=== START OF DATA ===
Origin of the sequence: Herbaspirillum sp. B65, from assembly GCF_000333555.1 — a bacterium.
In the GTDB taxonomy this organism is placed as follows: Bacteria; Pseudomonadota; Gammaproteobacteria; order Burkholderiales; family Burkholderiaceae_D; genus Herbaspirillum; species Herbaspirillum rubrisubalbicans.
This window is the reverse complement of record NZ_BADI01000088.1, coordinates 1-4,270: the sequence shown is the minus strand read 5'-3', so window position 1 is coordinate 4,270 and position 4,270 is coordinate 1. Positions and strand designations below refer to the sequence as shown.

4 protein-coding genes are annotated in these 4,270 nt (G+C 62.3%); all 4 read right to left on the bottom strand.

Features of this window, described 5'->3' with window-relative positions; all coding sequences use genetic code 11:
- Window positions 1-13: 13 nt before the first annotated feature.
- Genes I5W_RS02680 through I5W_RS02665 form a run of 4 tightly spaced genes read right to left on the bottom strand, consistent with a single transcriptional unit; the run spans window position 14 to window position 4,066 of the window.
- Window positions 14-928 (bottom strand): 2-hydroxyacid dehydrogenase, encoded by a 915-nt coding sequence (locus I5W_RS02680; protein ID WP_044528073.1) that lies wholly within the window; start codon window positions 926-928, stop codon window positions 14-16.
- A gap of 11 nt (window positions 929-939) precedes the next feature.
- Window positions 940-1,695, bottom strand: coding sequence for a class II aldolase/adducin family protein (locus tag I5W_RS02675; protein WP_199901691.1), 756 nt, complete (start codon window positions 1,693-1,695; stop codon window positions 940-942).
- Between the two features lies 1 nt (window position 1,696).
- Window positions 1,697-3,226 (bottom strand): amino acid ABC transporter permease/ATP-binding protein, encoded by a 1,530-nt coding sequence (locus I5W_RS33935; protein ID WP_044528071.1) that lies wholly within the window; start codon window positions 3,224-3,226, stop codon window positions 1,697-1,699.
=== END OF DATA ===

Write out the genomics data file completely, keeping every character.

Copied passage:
Origin of the sequence: Herbaspirillum sp. B65, from assembly GCF_000333555.1 — a bacterium.
In the GTDB taxonomy this organism is placed as follows: Bacteria; Pseudomonadota; Gammaproteobacteria; order Burkholderiales; family Burkholderiaceae_D; genus Herbaspirillum; species Herbaspirillum rubrisubalbicans.
This window is the reverse complement of record NZ_BADI01000088.1, coordinates 1-4,270: the sequence shown is the minus strand read 5'-3', so window position 1 is coordinate 4,270 and position 4,270 is coordinate 1. Positions and strand designations below refer to the sequence as shown.

4 protein-coding genes are annotated in these 4,270 nt (G+C 62.3%); all 4 read right to left on the bottom strand.

Features of this window, described 5'->3' with window-relative positions; all coding sequences use genetic code 11:
- Window positions 1-13: 13 nt before the first annotated feature.
- Genes I5W_RS02680 through I5W_RS02665 form a run of 4 tightly spaced genes read right to left on the bottom strand, consistent with a single transcriptional unit; the run spans window position 14 to window position 4,066 of the window.
- Window positions 14-928 (bottom strand): 2-hydroxyacid dehydrogenase, encoded by a 915-nt coding sequence (locus I5W_RS02680; protein ID WP_044528073.1) that lies wholly within the window; start codon window positions 926-928, stop codon window positions 14-16.
- A gap of 11 nt (window positions 929-939) precedes the next feature.
- Window positions 940-1,695, bottom strand: coding sequence for a class II aldolase/adducin family protein (locus tag I5W_RS02675; protein WP_199901691.1), 756 nt, complete (start codon window positions 1,693-1,695; stop codon window positions 940-942).
- Between the two features lies 1 nt (window position 1,696).
- Window positions 1,697-3,226 (bottom strand): amino acid ABC transporter permease/ATP-binding protein, encoded by a 1,530-nt coding sequence (locus I5W_RS33935; protein ID WP_044528071.1) that lies wholly within the window; start codon window positions 3,224-3,226, stop codon window positions 1,697-1,699.